Eugene with Magic Tom

It’s hard to do magic for people! When you’re alone, it works perfectly; in front of an audience, not always. What do you do when things go wrong? How do you choose volunteers? What do you say to them? They may give you answers you’re not expecting. How do you handle it? Fortunately, others who are successful are willing to share their secrets and ideas. They are your teachers so take advantage of their knowledge. Take the plunge. Just make sure there’s water in the pool. It’s safer that way.

Which books or DVD’s made an impact on you or helped you get started? We’d love your comments.

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Filed under "Magic Tom" Auburn, Alan Greenberg, Eugene Burger, Evelyn Matlin, Harry Lorayne, Magic, Magie Montreal, Mark Wilson, Phil Matlin

Grandmas and Grandpas and Magic Part 1.

It’s sometimes hard to connect with kids these days. They’re into video games, DVD’s and other new age stuff. It’s also hard to compete with Spider Man and Dora.What you need is magic! What age is a good age to start?

I started my grandson at 2 ½. He was thrilled with Appearing Flower and knew just when to say tadahGeorge Schindler, the dean of the Society of American Magicians, was so impressed with his performance he sent him a Appearing Bouquet as a gift! He’s 4 ½ now and his eyes still light up every time he sees a magic trick! He performed one for Show and Tell at day care. He told me he showed but he didn’t tell.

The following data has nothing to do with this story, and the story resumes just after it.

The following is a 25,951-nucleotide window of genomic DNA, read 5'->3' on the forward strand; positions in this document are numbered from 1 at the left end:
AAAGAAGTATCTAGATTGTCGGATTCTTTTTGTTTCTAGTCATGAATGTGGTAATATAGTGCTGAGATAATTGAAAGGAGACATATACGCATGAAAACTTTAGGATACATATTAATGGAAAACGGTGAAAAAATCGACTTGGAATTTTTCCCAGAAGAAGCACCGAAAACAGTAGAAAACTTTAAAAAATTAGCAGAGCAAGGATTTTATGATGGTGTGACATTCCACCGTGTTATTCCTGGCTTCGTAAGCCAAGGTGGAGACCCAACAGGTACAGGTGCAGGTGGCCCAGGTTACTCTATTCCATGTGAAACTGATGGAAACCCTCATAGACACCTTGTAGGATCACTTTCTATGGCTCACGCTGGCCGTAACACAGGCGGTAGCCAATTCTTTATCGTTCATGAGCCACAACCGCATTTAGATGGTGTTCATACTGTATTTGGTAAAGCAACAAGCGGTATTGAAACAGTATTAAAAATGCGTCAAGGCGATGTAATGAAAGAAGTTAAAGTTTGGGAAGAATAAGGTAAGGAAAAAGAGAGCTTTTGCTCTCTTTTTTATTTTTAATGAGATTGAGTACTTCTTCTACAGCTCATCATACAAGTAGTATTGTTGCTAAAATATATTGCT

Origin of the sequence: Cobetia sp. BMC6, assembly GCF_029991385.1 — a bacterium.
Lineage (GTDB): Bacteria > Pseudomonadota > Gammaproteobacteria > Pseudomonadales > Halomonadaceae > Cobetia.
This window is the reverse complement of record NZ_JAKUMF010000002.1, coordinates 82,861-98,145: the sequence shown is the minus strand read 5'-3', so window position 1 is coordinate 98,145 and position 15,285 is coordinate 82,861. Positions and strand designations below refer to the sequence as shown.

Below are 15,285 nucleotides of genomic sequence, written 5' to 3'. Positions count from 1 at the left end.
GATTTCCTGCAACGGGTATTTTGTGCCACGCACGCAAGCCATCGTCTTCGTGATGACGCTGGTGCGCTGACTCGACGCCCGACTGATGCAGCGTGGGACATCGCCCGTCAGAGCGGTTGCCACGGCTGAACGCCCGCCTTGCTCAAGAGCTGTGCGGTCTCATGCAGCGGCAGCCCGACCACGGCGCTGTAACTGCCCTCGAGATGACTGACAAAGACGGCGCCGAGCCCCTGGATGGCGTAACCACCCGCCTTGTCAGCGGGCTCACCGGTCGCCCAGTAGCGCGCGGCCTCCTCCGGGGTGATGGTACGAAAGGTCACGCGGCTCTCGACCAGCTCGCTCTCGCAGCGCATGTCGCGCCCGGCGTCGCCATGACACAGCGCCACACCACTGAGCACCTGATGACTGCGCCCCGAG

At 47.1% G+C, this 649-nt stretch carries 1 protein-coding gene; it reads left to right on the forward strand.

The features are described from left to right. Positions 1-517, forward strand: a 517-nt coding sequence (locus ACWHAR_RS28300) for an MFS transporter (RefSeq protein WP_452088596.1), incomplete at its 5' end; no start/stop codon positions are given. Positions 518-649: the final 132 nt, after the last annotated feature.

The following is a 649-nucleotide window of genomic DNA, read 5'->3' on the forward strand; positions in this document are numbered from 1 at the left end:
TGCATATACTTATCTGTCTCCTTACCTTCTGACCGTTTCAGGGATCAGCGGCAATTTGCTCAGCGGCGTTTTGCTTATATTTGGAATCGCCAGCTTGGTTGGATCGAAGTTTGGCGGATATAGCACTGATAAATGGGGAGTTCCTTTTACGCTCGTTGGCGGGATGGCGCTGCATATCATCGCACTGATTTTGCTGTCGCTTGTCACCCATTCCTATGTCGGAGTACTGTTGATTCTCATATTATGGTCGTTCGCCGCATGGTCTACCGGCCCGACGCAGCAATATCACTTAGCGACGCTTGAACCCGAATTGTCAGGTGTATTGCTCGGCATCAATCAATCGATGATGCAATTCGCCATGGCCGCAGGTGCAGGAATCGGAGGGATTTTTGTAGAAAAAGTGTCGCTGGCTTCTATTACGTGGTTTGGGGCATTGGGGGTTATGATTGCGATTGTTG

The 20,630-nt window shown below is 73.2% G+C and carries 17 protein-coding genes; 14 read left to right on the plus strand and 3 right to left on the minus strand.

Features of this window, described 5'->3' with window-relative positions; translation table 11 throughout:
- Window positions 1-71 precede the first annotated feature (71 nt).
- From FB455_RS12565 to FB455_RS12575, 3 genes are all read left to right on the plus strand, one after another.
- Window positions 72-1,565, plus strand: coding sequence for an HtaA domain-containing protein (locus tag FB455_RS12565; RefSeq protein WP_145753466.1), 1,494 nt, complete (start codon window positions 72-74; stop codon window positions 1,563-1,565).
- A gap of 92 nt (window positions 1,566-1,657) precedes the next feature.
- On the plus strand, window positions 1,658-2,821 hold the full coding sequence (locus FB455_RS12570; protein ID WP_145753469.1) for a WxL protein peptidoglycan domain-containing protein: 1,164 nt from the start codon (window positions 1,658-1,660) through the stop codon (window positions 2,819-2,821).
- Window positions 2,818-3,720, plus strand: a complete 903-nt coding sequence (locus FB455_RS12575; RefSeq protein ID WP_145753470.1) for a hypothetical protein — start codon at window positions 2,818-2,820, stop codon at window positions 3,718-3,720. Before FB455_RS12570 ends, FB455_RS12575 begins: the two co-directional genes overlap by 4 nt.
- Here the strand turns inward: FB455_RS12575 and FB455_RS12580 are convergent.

My first memory of a grandparent bringing his grandson to the magic shop goes back about 30 years. The boy was about 11 years old, I think, and his grandfather said, “The boy is shy. Do something for him!” It was an order and a plea. I showed him a trick and his face lit up. His grandfather bought him a couple of things. And just where is he today?

Richard Sanders He is a professional magician par excellence and creator of some of the greatest magic effects to hit the market. Go to his home page and click on about us to get his full credentials. He blames me for getting him into this, as I blew him away with the Mental Photo Deck and he claims that’s what did it.  I blame his grandfather.

Photo of Richard Sanders receiving the Tom Auburn Award from Tom Auburn in 1981 at Magie Montreal.

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DRAGGED SCREAMING AND KICKING INTO THE 21ST CENTURY!

It doesn’t seem like 34 years, but that’s when PERFECT MAGIC opened its doors.

Life was simpler then. We thought it was a big deal when we bought an electric typewriter. I can hear some of you asking, “What’s a typewriter?”

Now we have 6 computers; three at home and three in the office. Phil’s okay with them. He convinced me that an iMac would make his work so much easier. I’m still learning how to use the telephones. They were much simpler then too.